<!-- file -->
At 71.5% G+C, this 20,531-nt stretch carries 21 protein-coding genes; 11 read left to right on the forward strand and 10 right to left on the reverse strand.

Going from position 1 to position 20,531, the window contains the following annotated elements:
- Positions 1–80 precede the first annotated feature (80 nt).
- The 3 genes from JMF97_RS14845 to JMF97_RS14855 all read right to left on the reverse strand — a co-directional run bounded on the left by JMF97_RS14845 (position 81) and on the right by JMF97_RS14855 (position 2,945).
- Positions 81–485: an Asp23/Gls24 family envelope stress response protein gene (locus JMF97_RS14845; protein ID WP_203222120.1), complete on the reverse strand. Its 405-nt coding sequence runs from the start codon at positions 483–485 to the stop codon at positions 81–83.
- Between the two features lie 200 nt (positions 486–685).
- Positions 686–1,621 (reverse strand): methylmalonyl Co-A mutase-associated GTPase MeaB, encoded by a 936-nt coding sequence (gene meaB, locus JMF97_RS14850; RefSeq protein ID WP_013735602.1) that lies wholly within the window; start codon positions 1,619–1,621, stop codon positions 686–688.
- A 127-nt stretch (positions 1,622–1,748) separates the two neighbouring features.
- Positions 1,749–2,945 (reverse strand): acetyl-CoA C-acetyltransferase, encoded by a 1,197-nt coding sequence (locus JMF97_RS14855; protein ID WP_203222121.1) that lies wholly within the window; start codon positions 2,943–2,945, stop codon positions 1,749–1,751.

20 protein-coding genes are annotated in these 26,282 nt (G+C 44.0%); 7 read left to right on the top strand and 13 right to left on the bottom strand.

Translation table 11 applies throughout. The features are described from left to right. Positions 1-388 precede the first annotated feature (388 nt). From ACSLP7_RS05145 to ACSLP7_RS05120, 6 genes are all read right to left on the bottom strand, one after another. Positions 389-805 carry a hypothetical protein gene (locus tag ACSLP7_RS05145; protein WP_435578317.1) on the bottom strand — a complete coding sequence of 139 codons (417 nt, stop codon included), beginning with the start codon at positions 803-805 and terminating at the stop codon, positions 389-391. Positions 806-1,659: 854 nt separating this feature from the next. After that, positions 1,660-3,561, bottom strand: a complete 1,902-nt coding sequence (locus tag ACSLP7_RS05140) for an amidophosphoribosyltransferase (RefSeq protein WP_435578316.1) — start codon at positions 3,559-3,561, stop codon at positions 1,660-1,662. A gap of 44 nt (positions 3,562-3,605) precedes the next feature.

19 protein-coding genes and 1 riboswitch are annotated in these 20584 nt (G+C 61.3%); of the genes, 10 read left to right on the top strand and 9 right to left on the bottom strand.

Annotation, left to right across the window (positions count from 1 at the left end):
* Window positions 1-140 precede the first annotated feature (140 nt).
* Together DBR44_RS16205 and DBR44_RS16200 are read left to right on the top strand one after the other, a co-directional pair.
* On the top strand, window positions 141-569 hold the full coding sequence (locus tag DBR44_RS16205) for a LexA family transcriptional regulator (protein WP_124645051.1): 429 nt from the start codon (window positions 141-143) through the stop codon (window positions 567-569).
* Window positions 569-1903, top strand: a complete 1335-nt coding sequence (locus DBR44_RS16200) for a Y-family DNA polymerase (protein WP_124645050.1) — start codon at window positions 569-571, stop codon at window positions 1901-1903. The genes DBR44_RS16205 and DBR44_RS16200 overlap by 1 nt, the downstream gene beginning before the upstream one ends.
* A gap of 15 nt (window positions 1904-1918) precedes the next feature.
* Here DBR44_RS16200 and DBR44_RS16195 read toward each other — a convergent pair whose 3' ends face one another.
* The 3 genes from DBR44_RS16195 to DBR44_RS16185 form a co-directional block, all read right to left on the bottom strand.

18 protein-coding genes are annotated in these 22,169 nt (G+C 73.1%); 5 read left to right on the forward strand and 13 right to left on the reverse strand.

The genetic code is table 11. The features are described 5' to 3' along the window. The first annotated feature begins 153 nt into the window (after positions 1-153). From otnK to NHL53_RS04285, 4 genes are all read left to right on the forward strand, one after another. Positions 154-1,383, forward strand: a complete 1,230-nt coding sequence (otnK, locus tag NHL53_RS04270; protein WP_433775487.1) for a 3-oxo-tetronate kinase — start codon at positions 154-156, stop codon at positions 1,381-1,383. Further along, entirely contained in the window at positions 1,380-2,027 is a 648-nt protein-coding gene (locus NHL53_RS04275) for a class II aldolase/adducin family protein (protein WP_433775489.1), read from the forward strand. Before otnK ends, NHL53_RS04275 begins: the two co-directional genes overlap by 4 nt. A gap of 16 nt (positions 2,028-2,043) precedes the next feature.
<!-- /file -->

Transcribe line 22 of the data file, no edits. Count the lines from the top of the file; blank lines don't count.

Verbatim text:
The genetic code is table 11. The features are described 5' to 3' along the window. The first annotated feature begins 153 nt into the window (after positions 1-153). From otnK to NHL53_RS04285, 4 genes are all read left to right on the forward strand, one after another. Positions 154-1,383, forward strand: a complete 1,230-nt coding sequence (otnK, locus tag NHL53_RS04270; protein WP_433775487.1) for a 3-oxo-tetronate kinase — start codon at positions 154-156, stop codon at positions 1,381-1,383. Further along, entirely contained in the window at positions 1,380-2,027 is a 648-nt protein-coding gene (locus NHL53_RS04275) for a class II aldolase/adducin family protein (protein WP_433775489.1), read from the forward strand. Before otnK ends, NHL53_RS04275 begins: the two co-directional genes overlap by 4 nt. A gap of 16 nt (positions 2,028-2,043) precedes the next feature.